Pick Up Produce, Pumpkins, and Apple Cider Donuts at These Farms in Las Vegas
Yes, we have farms in the middle of the desert, and they're full of cute animals, too.
Outsiders often view Las Vegas as a dry wasteland of dust and desert that's only interrupted by the bright lights of big resorts; jaw-dropping attractions, such as the Sphere; and a growing wave of homes and businesses spreading out from the Strip and Downtown at an aggressively astonishing pace.
But growth isn't always driven by mortgage rates and casino rewards club memberships. Las Vegas translates to "the meadows" in Spanish, inspired by the valley's groundwater supply, nutrient-rich soil, and grassy environments, which offered resources to Native Americans for thousands of years and pioneers on the Old Spanish Trail in the early 18th Century. Long before the business of sin came along, the Las Vegas economy was driven by the local harvest.
Yes, things are different today. We've got a climate problem with record-high temperatures and a drought that's led to dwindling waters in Lake Mead. That doesn't mean we can't plant a few seeds and grow a few trees. Agriculture played a pivotal role in the development of Southern Nevada, and farms in and around Las Vegas are enjoying the fall harvest season with big events and the best weather of the year. So put down your phone, pick out your pumpkins, and spend some quality time in the sun. Three of our favorite farms are proving that October is prime time for fun, food, and much more in the great outdoors.
When most Las Vegans think of "farm," Gilcrease Orchard is the first thing that comes to mind. The 60-acre site opens to the public for strawberry season in the spring, with business picking up for apricots in May and peaches over the summer. However, fall is by far the busiest time of year, drawing large crowds to roam the rows of farmland and pick their own apples, pumpkins, and other produce, often bringing their own wheelbarrows from home. It gets so busy that a $5 ticket system is in place during weekends in October. Book in advance online, or you might get turned away.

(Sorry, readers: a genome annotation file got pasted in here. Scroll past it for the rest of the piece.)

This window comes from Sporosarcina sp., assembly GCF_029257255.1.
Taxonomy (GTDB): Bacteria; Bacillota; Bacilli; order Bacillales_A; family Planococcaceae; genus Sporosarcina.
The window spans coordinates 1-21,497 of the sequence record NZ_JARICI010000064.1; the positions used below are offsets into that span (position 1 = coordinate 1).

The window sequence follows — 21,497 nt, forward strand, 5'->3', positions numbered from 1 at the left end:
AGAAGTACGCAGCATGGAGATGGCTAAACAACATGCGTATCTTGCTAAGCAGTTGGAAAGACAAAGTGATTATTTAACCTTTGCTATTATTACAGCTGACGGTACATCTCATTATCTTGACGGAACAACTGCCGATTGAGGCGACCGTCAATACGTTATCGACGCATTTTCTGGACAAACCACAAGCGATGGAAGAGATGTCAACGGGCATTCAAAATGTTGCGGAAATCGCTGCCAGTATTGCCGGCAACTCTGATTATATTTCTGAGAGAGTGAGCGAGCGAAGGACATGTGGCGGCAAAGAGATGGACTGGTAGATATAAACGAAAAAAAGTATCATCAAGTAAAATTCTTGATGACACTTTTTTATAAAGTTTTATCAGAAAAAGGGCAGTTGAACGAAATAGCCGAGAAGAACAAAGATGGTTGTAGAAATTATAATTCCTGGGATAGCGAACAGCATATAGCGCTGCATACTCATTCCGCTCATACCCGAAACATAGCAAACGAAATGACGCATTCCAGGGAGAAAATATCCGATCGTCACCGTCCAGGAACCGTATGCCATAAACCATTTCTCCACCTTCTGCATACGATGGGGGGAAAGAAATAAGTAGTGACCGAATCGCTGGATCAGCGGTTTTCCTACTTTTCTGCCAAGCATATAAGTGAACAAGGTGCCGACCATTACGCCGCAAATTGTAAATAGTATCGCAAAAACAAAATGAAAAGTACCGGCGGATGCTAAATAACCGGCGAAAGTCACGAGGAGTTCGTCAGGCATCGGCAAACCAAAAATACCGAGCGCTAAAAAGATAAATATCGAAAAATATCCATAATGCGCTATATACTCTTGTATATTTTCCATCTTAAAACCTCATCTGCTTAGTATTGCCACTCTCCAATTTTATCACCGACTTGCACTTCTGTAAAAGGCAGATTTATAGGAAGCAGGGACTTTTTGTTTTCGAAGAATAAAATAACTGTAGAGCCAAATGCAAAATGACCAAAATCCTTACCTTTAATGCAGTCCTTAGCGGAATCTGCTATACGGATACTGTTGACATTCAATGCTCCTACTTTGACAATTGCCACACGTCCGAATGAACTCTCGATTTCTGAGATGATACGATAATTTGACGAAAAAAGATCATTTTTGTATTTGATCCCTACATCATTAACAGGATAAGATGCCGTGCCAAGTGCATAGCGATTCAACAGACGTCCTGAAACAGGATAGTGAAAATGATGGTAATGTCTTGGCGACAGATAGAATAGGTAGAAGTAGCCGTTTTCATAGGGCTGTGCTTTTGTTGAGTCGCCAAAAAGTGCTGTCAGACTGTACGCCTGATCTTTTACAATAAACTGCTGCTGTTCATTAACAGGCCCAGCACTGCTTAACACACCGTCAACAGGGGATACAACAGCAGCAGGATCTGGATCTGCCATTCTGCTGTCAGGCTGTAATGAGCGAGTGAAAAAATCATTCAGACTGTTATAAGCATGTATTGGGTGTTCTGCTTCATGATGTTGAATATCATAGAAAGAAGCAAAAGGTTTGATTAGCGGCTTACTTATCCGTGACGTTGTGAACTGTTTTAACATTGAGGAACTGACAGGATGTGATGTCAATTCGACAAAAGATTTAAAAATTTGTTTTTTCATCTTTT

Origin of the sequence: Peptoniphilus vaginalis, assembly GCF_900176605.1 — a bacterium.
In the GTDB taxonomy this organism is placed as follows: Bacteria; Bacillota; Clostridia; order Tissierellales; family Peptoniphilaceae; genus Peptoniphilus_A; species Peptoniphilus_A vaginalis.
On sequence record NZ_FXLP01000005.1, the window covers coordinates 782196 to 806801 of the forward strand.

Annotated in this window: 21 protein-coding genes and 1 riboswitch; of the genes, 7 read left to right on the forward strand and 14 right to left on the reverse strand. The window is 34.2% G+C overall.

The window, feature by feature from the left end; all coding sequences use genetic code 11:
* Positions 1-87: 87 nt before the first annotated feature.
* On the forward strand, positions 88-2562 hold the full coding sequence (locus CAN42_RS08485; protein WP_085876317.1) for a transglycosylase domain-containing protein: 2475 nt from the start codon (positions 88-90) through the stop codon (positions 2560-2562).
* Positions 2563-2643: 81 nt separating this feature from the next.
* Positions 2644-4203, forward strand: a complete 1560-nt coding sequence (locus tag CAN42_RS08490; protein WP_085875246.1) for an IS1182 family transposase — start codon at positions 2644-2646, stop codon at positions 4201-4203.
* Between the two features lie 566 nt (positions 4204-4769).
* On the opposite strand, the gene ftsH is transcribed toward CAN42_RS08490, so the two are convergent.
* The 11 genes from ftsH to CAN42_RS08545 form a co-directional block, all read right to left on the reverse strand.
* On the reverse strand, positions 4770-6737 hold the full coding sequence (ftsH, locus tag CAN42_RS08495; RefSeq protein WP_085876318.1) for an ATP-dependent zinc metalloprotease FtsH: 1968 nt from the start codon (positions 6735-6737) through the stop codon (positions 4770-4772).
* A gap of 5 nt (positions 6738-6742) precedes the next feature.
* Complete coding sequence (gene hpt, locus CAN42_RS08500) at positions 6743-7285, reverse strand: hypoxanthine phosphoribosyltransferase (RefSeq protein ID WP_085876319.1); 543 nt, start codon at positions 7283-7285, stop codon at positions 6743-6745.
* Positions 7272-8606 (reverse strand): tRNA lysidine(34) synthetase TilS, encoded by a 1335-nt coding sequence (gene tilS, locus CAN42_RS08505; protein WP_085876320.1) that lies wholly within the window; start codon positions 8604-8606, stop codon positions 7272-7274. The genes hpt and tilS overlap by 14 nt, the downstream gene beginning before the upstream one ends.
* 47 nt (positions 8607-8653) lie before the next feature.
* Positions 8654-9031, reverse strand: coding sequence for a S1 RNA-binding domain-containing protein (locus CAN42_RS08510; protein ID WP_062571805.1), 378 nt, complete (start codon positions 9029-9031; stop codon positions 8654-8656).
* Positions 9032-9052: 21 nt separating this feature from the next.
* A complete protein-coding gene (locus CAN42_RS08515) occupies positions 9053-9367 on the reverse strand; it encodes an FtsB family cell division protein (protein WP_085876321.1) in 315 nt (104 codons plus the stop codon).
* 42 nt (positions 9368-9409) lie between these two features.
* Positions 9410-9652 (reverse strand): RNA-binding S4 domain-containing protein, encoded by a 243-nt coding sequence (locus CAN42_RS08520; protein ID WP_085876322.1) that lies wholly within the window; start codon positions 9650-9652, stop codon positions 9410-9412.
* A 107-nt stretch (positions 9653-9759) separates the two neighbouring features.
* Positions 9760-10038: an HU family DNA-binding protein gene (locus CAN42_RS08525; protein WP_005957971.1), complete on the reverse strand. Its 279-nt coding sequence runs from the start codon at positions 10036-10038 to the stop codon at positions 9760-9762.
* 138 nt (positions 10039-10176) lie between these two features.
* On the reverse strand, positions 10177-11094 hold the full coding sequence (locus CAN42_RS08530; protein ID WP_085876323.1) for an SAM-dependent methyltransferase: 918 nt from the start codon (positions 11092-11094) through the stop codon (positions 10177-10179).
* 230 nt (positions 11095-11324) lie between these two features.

The Gilcrease family took ownership of the land about a hundred years ago, made money growing alfalfa, and transformed the farm into an orchard during the 1970s. It's now a permanent fixture in the once-remote Northwest Valley that saw the Centennial Hills community develop around it. At one point, the farm was a hundred acres, but part of it was sold off to residential development. Brothers Ted and Bill were the driving force behind the business and created a nonprofit guild to preserve, protect, and operate the land for generations to come. In recent years, the orchard has increasingly practiced two kinds of sustainability: environmental (to improve the organic matter of the soil and efficiency of the water system) and financial.
"As the city has grown, we've just become more and more popular, and we try to have more variety," Gilcrease Orchard Foundation Director Mark Ruben said. "When I first got here, they had apricots and zucchini. I said, 'I don't think I'd come out for two things (as a customer), but I'd come out for five or six.' So now we have about 32 different things."
Throughout the year, Gilcrease Orchard grows a varied crop, including tomatoes, pomegranates, beets, kale, arugula, peppers, and pluots (a hybrid between a plum and apricot). Guests are also welcome to use shears to pick their own sunflowers. Some items, like melons, onions, and garlic (including a growing demand for black garlic), are mass-harvested and made available up front at the retail counters. Roam the grounds, and you'll also see a chicken coop, desert tortoise habitat, honey-generating bee exhibit (when the weather isn't too hot), corn maze, straw playground, and tractor-led trailer rides to keep visitors of all ages busy.
An industrial apple press was built on site, allowing the orchard to produce its own apple cider, which is sold by the pint or quart. No visit is complete without taking home a box of wildly popular apple cider donuts, which are available plain, topped with cinnamon sugar, or smothered in a cinnamon cream cheese frosting.
After Thanksgiving, the orchard shifts into winter holiday mode, selling forest-grown Christmas trees with themed wagon rides and other activities.
The Las Vegas Farm is just across the street from Gilcrease Orchard and sometimes gets overlooked by those laser-focused on apple cider donuts. Still, it's a wonderfully charming destination that's equally deserving of your time and attention.
Sharon Linsenbardt and husband Glenn have run The Farm for more than 50 years, providing a sanctuary to a Noah's Ark of animals, from cows, horses, alpacas, and llamas to goats, pigs, and roaming peacocks. A giant bunny, donated by the Venetian from a "Year of the Rabbit" Lunar New Year exhibit, is the centerpiece of a climate-controlled rabbit habitat. The Farm follows a core mission to look after neglected, abandoned, or abused animals in need of rehabilitation and a safe, loving environment.